Driving delivery forward

Some QSRs are still in the early stages of an owned delivery program and remain reliant on partners. But third-party services are here to stay, and the way that QSRs fully adopt and evolve their offerings will greatly impact their future growth. QSRs need to embrace delivery as another option to engage with customers, consider unique experiences and determine how to run their own program directly to drive the greatest return.

Those QSR brands who have reached critical mass must continue to innovate, assess current and future competitors and strive for a balance of owned and third-party solutions. At the end of the day, the QSR that can deliver the best service themselves, with the strongest customer experience, can grow customer engagement, customer satisfaction and profitability for the brand and franchise network.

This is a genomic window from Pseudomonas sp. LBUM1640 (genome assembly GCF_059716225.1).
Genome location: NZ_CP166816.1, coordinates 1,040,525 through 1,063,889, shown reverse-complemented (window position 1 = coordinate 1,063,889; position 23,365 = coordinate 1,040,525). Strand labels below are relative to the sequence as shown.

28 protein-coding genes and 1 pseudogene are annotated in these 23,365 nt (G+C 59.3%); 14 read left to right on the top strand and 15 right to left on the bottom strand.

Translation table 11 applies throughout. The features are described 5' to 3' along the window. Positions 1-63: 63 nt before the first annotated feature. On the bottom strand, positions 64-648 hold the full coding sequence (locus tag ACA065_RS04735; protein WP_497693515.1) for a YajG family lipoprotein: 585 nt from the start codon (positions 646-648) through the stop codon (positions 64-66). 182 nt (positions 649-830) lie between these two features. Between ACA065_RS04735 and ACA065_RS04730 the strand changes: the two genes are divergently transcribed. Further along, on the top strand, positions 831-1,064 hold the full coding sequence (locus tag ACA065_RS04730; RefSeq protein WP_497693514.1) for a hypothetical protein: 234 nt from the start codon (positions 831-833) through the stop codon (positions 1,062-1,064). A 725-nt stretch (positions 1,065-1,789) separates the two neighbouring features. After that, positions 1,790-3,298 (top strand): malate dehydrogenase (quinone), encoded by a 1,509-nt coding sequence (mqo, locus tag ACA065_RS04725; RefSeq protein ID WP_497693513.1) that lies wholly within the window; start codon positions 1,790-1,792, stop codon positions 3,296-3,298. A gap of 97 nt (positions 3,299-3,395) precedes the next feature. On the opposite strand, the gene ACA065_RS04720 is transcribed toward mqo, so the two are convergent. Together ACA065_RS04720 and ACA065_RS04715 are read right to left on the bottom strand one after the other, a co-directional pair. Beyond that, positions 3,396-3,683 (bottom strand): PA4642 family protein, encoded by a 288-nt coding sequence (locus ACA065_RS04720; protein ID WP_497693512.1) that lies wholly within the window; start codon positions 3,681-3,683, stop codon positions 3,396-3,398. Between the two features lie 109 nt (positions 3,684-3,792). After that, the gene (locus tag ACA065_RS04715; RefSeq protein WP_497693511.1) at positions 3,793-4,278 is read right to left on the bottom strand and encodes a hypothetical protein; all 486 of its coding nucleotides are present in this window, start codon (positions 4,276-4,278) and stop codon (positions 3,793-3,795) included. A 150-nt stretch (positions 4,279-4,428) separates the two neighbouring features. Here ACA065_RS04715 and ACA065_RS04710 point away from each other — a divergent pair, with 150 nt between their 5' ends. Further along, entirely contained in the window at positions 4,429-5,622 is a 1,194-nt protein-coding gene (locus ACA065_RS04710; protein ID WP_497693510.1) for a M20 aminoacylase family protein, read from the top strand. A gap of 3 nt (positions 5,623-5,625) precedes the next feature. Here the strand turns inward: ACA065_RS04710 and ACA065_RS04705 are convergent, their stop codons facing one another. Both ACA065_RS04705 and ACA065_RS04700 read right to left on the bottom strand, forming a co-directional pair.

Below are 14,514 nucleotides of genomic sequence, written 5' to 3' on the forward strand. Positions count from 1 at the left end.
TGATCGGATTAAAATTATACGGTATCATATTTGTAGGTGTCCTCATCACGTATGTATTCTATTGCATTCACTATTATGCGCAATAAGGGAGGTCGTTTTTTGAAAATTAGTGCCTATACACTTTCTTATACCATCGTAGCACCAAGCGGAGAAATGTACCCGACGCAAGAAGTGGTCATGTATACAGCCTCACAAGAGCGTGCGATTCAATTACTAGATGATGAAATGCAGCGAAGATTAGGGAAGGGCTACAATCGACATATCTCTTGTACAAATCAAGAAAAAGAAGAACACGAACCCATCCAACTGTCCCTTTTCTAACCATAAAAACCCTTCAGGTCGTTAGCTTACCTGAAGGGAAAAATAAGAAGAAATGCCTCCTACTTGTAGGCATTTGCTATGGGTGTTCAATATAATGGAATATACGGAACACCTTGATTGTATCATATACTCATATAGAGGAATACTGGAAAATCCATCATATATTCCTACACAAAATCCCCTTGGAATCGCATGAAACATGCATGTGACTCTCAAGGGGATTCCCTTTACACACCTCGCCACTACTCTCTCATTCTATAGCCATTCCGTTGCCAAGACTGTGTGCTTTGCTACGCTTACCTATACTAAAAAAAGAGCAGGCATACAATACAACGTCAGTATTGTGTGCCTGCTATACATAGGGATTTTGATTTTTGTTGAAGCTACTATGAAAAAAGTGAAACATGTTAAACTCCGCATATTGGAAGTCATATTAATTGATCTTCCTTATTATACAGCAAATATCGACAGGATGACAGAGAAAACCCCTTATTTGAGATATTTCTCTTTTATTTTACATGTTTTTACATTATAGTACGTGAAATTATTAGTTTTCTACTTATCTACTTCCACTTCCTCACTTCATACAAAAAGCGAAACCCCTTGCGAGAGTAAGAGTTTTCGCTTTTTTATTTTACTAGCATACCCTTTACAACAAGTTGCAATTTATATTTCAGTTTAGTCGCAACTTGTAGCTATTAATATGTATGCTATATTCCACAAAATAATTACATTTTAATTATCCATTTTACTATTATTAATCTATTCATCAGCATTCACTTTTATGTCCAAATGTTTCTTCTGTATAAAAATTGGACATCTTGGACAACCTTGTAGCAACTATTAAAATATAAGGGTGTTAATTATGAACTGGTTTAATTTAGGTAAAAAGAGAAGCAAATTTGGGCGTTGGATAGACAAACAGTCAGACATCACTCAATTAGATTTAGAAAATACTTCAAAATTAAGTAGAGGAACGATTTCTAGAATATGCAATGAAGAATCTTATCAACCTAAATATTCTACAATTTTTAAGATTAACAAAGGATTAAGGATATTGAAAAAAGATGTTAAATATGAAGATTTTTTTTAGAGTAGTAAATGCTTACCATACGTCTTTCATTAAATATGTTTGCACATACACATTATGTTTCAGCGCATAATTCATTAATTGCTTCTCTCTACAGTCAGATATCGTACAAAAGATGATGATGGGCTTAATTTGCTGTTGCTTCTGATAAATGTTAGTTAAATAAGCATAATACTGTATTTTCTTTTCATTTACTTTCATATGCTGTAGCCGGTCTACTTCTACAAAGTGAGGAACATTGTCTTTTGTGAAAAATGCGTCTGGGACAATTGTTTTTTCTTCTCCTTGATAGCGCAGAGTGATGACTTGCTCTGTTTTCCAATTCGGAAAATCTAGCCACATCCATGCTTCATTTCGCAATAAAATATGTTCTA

Dan Lubetsky
Dan Lubetsky
Senior Director, Customer Experience and Innovation